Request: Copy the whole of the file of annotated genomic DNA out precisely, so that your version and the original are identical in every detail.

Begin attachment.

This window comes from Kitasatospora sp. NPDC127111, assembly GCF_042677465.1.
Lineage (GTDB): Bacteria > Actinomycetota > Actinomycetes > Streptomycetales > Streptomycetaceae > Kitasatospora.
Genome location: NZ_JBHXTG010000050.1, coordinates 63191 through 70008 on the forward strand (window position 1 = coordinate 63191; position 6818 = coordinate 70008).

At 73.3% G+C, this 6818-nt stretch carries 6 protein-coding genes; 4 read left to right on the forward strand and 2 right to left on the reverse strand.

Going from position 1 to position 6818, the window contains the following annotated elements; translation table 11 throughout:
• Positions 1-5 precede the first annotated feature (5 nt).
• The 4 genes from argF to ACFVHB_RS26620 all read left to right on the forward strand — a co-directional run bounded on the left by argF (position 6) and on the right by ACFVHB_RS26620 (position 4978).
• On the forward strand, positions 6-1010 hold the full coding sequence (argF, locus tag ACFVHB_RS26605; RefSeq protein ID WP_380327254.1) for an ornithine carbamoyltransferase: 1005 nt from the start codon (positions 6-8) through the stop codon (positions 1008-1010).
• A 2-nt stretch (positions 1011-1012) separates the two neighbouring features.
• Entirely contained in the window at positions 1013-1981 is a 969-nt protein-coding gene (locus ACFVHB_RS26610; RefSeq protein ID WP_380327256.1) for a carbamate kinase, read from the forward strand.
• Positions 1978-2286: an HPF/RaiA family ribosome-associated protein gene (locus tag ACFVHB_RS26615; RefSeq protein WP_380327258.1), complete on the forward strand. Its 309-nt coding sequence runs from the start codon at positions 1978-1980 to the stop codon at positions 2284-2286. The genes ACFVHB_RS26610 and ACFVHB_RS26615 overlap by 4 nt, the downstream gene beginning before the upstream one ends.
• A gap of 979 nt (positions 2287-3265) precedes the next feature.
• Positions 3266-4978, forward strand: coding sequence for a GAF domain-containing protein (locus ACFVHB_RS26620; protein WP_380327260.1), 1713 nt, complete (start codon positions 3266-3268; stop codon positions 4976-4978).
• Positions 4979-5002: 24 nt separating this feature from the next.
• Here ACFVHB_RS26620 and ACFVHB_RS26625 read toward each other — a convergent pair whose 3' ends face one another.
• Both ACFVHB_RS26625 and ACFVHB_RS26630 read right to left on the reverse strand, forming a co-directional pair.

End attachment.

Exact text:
This window comes from Kitasatospora sp. NPDC127111, assembly GCF_042677465.1.
Lineage (GTDB): Bacteria > Actinomycetota > Actinomycetes > Streptomycetales > Streptomycetaceae > Kitasatospora.
Genome location: NZ_JBHXTG010000050.1, coordinates 63191 through 70008 on the forward strand (window position 1 = coordinate 63191; position 6818 = coordinate 70008).

At 73.3% G+C, this 6818-nt stretch carries 6 protein-coding genes; 4 read left to right on the forward strand and 2 right to left on the reverse strand.

Going from position 1 to position 6818, the window contains the following annotated elements; translation table 11 throughout:
• Positions 1-5 precede the first annotated feature (5 nt).
• The 4 genes from argF to ACFVHB_RS26620 all read left to right on the forward strand — a co-directional run bounded on the left by argF (position 6) and on the right by ACFVHB_RS26620 (position 4978).
• On the forward strand, positions 6-1010 hold the full coding sequence (argF, locus tag ACFVHB_RS26605; RefSeq protein ID WP_380327254.1) for an ornithine carbamoyltransferase: 1005 nt from the start codon (positions 6-8) through the stop codon (positions 1008-1010).
• A 2-nt stretch (positions 1011-1012) separates the two neighbouring features.
• Entirely contained in the window at positions 1013-1981 is a 969-nt protein-coding gene (locus ACFVHB_RS26610; RefSeq protein ID WP_380327256.1) for a carbamate kinase, read from the forward strand.
• Positions 1978-2286: an HPF/RaiA family ribosome-associated protein gene (locus tag ACFVHB_RS26615; RefSeq protein WP_380327258.1), complete on the forward strand. Its 309-nt coding sequence runs from the start codon at positions 1978-1980 to the stop codon at positions 2284-2286. The genes ACFVHB_RS26610 and ACFVHB_RS26615 overlap by 4 nt, the downstream gene beginning before the upstream one ends.
• A gap of 979 nt (positions 2287-3265) precedes the next feature.
• Positions 3266-4978, forward strand: coding sequence for a GAF domain-containing protein (locus ACFVHB_RS26620; protein WP_380327260.1), 1713 nt, complete (start codon positions 3266-3268; stop codon positions 4976-4978).
• Positions 4979-5002: 24 nt separating this feature from the next.
• Here ACFVHB_RS26620 and ACFVHB_RS26625 read toward each other — a convergent pair whose 3' ends face one another.
• Both ACFVHB_RS26625 and ACFVHB_RS26630 read right to left on the reverse strand, forming a co-directional pair.